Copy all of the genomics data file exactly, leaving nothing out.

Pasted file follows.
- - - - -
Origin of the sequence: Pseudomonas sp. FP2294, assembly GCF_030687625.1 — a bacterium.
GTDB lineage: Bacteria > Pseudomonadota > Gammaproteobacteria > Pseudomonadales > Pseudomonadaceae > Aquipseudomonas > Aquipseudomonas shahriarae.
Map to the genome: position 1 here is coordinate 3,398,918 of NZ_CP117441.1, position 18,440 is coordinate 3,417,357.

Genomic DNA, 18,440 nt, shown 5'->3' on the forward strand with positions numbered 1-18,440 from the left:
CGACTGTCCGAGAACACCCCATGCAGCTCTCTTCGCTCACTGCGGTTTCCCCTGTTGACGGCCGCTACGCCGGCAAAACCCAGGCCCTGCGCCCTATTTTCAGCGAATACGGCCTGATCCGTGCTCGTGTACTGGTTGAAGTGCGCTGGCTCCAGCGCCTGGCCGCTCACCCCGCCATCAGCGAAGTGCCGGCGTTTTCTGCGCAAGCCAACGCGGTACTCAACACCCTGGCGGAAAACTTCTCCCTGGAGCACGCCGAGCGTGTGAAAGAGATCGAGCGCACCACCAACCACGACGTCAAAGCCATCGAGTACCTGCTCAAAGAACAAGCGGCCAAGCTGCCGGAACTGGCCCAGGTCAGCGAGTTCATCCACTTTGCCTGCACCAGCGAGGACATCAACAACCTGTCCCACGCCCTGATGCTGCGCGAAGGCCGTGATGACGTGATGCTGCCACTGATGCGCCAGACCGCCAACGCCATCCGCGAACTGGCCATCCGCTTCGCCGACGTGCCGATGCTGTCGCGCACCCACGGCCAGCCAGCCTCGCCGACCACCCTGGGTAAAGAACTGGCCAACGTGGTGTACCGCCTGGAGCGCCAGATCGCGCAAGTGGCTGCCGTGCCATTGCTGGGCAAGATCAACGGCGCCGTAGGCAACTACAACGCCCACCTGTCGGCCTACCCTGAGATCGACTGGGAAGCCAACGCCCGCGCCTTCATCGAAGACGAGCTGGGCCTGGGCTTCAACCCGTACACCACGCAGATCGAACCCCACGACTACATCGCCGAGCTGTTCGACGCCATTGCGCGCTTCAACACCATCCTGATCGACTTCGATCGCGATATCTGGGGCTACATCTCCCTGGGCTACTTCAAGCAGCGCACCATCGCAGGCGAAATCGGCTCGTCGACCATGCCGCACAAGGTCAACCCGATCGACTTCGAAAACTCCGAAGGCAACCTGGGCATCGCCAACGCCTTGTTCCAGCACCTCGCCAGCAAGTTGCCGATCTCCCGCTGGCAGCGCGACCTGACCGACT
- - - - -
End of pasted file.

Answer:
Origin of the sequence: Pseudomonas sp. FP2294, assembly GCF_030687625.1 — a bacterium.
GTDB lineage: Bacteria > Pseudomonadota > Gammaproteobacteria > Pseudomonadales > Pseudomonadaceae > Aquipseudomonas > Aquipseudomonas shahriarae.
Map to the genome: position 1 here is coordinate 3,398,918 of NZ_CP117441.1, position 18,440 is coordinate 3,417,357.

Genomic DNA, 18,440 nt, shown 5'->3' on the forward strand with positions numbered 1-18,440 from the left:
CGACTGTCCGAGAACACCCCATGCAGCTCTCTTCGCTCACTGCGGTTTCCCCTGTTGACGGCCGCTACGCCGGCAAAACCCAGGCCCTGCGCCCTATTTTCAGCGAATACGGCCTGATCCGTGCTCGTGTACTGGTTGAAGTGCGCTGGCTCCAGCGCCTGGCCGCTCACCCCGCCATCAGCGAAGTGCCGGCGTTTTCTGCGCAAGCCAACGCGGTACTCAACACCCTGGCGGAAAACTTCTCCCTGGAGCACGCCGAGCGTGTGAAAGAGATCGAGCGCACCACCAACCACGACGTCAAAGCCATCGAGTACCTGCTCAAAGAACAAGCGGCCAAGCTGCCGGAACTGGCCCAGGTCAGCGAGTTCATCCACTTTGCCTGCACCAGCGAGGACATCAACAACCTGTCCCACGCCCTGATGCTGCGCGAAGGCCGTGATGACGTGATGCTGCCACTGATGCGCCAGACCGCCAACGCCATCCGCGAACTGGCCATCCGCTTCGCCGACGTGCCGATGCTGTCGCGCACCCACGGCCAGCCAGCCTCGCCGACCACCCTGGGTAAAGAACTGGCCAACGTGGTGTACCGCCTGGAGCGCCAGATCGCGCAAGTGGCTGCCGTGCCATTGCTGGGCAAGATCAACGGCGCCGTAGGCAACTACAACGCCCACCTGTCGGCCTACCCTGAGATCGACTGGGAAGCCAACGCCCGCGCCTTCATCGAAGACGAGCTGGGCCTGGGCTTCAACCCGTACACCACGCAGATCGAACCCCACGACTACATCGCCGAGCTGTTCGACGCCATTGCGCGCTTCAACACCATCCTGATCGACTTCGATCGCGATATCTGGGGCTACATCTCCCTGGGCTACTTCAAGCAGCGCACCATCGCAGGCGAAATCGGCTCGTCGACCATGCCGCACAAGGTCAACCCGATCGACTTCGAAAACTCCGAAGGCAACCTGGGCATCGCCAACGCCTTGTTCCAGCACCTCGCCAGCAAGTTGCCGATCTCCCGCTGGCAGCGCGACCTGACCGACT